Saturday, February 28, 2009


I spent a half day a week this month in preop clinic. While there, I took the time to go back and read the POISE trial that much ado was made about last year. POISE was a randomized placebo controlled, I believe double blinded study of extended release metoprolol in patients undergoing non-cardiac surgery. They had >8000 patients. MANY studies have shown the benefit of perioperative beta blockade in reducing perioperative MI, the internist's most feared perioperative complication.

POISE verified this finding, with reduction in nonfatal MI, but they discovered that more people died in the metoprolol group. Oops. What did they die of? Stroke. There was a 0.5% increase in stroke in the metoprolol group (statistically significant).

What the hell happened?

Well, if you look at their methods it is instantly obvious what went wrong. The treatment arm, whow as beta blocker naive, received a whopping 100 mg of extended release metoprolol 2-4 hours before their surgery. They chased it with another dose 6 hours postop, or earlier if they ad a HR > 80 or SBP >100. WOW! That's a lot of metoprolol for somebody who has never seen the drug before. 200 mg total of extended release metoprolol a day was then continued for patients that were able to tolerate it without severe bradycardia or hypotension. Gee, I wonder where the strokes came from? Any IM intern could have seen this coming.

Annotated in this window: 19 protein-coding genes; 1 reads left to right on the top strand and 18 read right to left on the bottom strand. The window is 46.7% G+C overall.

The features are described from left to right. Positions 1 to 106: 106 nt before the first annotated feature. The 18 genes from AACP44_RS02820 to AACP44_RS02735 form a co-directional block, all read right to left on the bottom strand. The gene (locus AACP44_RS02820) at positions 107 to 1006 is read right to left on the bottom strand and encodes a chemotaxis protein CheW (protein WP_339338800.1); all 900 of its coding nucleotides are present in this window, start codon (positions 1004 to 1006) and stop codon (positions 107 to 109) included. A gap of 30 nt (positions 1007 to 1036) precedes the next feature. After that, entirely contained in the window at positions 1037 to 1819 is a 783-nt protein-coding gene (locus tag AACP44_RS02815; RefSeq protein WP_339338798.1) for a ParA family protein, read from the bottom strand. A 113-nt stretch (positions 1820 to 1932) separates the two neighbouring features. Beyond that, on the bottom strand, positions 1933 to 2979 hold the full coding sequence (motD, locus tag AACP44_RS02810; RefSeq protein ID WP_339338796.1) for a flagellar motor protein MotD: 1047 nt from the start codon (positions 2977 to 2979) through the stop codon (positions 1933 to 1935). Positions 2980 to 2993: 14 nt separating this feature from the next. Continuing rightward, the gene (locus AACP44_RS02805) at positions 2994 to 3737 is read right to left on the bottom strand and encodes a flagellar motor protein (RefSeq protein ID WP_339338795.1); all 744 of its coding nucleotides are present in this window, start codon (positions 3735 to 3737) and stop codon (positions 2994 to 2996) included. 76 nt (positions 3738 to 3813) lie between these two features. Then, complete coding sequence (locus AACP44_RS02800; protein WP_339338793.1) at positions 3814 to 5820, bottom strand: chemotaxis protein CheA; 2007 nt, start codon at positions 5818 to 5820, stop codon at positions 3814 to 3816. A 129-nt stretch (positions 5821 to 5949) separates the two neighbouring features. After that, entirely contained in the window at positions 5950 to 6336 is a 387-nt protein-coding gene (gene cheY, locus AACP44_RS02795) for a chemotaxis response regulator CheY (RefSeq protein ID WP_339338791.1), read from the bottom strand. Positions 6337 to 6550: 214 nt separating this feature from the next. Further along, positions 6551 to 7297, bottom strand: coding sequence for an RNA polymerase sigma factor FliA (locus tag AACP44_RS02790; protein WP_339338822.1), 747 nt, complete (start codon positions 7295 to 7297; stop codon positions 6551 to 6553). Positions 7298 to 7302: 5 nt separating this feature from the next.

Two take-home points here. Peri-operative betablockade doesn't need and shouldn't have the mega doses used in this trial. Also, if you have time before surgery, why not establish the drug for a week or two beforehand?

ACC/AHA 2007 guidelines for perioperative cardiovascular eval for non-cardiac surgery

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